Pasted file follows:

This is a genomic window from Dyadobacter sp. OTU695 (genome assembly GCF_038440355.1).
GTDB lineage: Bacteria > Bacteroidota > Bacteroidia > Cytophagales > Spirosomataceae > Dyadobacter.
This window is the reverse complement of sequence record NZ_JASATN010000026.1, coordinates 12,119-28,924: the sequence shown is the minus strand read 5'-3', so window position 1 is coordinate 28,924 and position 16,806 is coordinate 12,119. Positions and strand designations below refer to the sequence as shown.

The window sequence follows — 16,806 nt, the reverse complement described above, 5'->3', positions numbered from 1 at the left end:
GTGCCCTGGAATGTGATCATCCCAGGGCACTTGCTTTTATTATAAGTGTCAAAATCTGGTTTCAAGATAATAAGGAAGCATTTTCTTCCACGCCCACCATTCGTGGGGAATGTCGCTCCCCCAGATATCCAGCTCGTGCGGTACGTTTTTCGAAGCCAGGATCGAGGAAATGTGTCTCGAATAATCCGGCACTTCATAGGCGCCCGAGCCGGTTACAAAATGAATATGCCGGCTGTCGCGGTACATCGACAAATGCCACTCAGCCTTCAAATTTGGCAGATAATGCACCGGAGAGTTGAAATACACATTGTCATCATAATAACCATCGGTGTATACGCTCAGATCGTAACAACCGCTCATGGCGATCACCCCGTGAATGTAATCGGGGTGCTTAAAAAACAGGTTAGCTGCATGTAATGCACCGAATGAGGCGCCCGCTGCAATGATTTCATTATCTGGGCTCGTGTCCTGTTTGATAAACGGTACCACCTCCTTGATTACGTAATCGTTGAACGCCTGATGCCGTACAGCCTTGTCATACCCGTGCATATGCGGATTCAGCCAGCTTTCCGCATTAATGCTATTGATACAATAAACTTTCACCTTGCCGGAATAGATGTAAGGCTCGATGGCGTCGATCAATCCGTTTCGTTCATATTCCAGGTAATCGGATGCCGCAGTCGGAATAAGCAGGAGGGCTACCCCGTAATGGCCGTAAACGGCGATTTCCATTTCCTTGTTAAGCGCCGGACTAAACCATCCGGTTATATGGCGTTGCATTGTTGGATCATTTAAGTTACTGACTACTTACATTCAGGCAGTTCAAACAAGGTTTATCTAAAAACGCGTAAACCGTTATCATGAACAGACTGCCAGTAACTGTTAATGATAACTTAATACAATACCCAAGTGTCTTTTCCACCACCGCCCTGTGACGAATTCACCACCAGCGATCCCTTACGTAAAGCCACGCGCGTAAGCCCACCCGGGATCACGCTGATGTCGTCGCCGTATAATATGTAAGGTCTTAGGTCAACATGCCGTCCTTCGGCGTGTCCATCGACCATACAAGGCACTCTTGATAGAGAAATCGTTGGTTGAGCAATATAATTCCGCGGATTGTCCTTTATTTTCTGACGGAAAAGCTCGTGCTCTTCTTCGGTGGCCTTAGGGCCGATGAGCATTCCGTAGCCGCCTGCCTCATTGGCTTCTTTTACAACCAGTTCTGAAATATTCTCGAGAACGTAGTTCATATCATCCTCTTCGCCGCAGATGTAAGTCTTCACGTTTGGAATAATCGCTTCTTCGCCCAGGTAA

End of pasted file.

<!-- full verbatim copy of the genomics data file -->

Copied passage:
This is a genomic window from Dyadobacter sp. OTU695 (genome assembly GCF_038440355.1).
GTDB lineage: Bacteria > Bacteroidota > Bacteroidia > Cytophagales > Spirosomataceae > Dyadobacter.
This window is the reverse complement of sequence record NZ_JASATN010000026.1, coordinates 12,119-28,924: the sequence shown is the minus strand read 5'-3', so window position 1 is coordinate 28,924 and position 16,806 is coordinate 12,119. Positions and strand designations below refer to the sequence as shown.

The window sequence follows — 16,806 nt, the reverse complement described above, 5'->3', positions numbered from 1 at the left end:
GTGCCCTGGAATGTGATCATCCCAGGGCACTTGCTTTTATTATAAGTGTCAAAATCTGGTTTCAAGATAATAAGGAAGCATTTTCTTCCACGCCCACCATTCGTGGGGAATGTCGCTCCCCCAGATATCCAGCTCGTGCGGTACGTTTTTCGAAGCCAGGATCGAGGAAATGTGTCTCGAATAATCCGGCACTTCATAGGCGCCCGAGCCGGTTACAAAATGAATATGCCGGCTGTCGCGGTACATCGACAAATGCCACTCAGCCTTCAAATTTGGCAGATAATGCACCGGAGAGTTGAAATACACATTGTCATCATAATAACCATCGGTGTATACGCTCAGATCGTAACAACCGCTCATGGCGATCACCCCGTGAATGTAATCGGGGTGCTTAAAAAACAGGTTAGCTGCATGTAATGCACCGAATGAGGCGCCCGCTGCAATGATTTCATTATCTGGGCTCGTGTCCTGTTTGATAAACGGTACCACCTCCTTGATTACGTAATCGTTGAACGCCTGATGCCGTACAGCCTTGTCATACCCGTGCATATGCGGATTCAGCCAGCTTTCCGCATTAATGCTATTGATACAATAAACTTTCACCTTGCCGGAATAGATGTAAGGCTCGATGGCGTCGATCAATCCGTTTCGTTCATATTCCAGGTAATCGGATGCCGCAGTCGGAATAAGCAGGAGGGCTACCCCGTAATGGCCGTAAACGGCGATTTCCATTTCCTTGTTAAGCGCCGGACTAAACCATCCGGTTATATGGCGTTGCATTGTTGGATCATTTAAGTTACTGACTACTTACATTCAGGCAGTTCAAACAAGGTTTATCTAAAAACGCGTAAACCGTTATCATGAACAGACTGCCAGTAACTGTTAATGATAACTTAATACAATACCCAAGTGTCTTTTCCACCACCGCCCTGTGACGAATTCACCACCAGCGATCCCTTACGTAAAGCCACGCGCGTAAGCCCACCCGGGATCACGCTGATGTCGTCGCCGTATAATATGTAAGGTCTTAGGTCAACATGCCGTCCTTCGGCGTGTCCATCGACCATACAAGGCACTCTTGATAGAGAAATCGTTGGTTGAGCAATATAATTCCGCGGATTGTCCTTTATTTTCTGACGGAAAAGCTCGTGCTCTTCTTCGGTGGCCTTAGGGCCGATGAGCATTCCGTAGCCGCCTGCCTCATTGGCTTCTTTTACAACCAGTTCTGAAATATTCTCGAGAACGTAGTTCATATCATCCTCTTCGCCGCAGATGTAAGTCTTCACGTTTGGAATAATCGCTTCTTCGCCCAGGTAA